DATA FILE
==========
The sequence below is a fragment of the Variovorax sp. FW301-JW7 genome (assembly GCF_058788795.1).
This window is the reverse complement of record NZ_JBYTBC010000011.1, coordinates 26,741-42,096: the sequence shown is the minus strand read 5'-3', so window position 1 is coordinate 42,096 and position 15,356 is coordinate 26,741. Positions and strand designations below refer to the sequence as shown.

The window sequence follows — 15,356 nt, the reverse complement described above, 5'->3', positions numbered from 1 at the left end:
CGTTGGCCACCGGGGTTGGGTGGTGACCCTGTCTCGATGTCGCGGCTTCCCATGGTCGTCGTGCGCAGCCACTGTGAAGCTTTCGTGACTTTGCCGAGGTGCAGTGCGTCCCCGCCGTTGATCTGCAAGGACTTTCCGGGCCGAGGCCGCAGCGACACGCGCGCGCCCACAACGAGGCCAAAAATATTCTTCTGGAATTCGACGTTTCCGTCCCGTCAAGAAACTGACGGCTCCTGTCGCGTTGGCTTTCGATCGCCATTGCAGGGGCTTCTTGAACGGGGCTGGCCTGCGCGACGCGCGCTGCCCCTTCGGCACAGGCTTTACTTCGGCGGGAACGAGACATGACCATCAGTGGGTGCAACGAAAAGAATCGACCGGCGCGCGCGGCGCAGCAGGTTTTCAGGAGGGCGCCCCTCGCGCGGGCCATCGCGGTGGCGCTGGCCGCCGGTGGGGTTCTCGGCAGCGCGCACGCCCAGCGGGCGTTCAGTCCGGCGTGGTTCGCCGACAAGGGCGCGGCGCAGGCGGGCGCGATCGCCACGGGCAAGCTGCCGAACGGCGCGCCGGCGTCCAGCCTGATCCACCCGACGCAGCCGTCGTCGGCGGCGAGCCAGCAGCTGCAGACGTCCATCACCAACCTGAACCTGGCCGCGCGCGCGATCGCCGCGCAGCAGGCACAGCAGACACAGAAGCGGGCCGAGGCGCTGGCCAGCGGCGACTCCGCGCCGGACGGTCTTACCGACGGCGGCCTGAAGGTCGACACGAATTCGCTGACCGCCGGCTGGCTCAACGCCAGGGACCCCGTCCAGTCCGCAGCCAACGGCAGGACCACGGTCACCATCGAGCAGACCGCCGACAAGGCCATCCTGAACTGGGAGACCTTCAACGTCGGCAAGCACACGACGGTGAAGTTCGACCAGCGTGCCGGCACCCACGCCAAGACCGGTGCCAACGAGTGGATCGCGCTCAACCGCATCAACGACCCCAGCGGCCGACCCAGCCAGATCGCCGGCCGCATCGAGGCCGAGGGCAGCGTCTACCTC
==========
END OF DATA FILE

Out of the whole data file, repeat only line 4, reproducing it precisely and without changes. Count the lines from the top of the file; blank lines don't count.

CGTTGGCCACCGGGGTTGGGTGGTGACCCTGTCTCGATGTCGCGGCTTCCCATGGTCGTCGTGCGCAGCCACTGTGAAGCTTTCGTGACTTTGCCGAGGTGCAGTGCGTCCCCGCCGTTGATCTGCAAGGACTTTCCGGGCCGAGGCCGCAGCGACACGCGCGCGCCCACAACGAGGCCAAAAATATTCTTCTGGAATTCGACGTTTCCGTCCCGTCAAGAAACTGACGGCTCCTGTCGCGTTGGCTTTCGATCGCCATTGCAGGGGCTTCTTGAACGGGGCTGGCCTGCGCGACGCGCGCTGCCCCTTCGGCACAGGCTTTACTTCGGCGGGAACGAGACATGACCATCAGTGGGTGCAACGAAAAGAATCGACCGGCGCGCGCGGCGCAGCAGGTTTTCAGGAGGGCGCCCCTCGCGCGGGCCATCGCGGTGGCGCTGGCCGCCGGTGGGGTTCTCGGCAGCGCGCACGCCCAGCGGGCGTTCAGTCCGGCGTGGTTCGCCGACAAGGGCGCGGCGCAGGCGGGCGCGATCGCCACGGGCAAGCTGCCGAACGGCGCGCCGGCGTCCAGCCTGATCCACCCGACGCAGCCGTCGTCGGCGGCGAGCCAGCAGCTGCAGACGTCCATCACCAACCTGAACCTGGCCGCGCGCGCGATCGCCGCGCAGCAGGCACAGCAGACACAGAAGCGGGCCGAGGCGCTGGCCAGCGGCGACTCCGCGCCGGACGGTCTTACCGACGGCGGCCTGAAGGTCGACACGAATTCGCTGACCGCCGGCTGGCTCAACGCCAGGGACCCCGTCCAGTCCGCAGCCAACGGCAGGACCACGGTCACCATCGAGCAGACCGCCGACAAGGCCATCCTGAACTGGGAGACCTTCAACGTCGGCAAGCACACGACGGTGAAGTTCGACCAGCGTGCCGGCACCCACGCCAAGACCGGTGCCAACGAGTGGATCGCGCTCAACCGCATCAACGACCCCAGCGGCCGACCCAGCCAGATCGCCGGCCGCATCGAGGCCGAGGGCAGCGTCTACCTC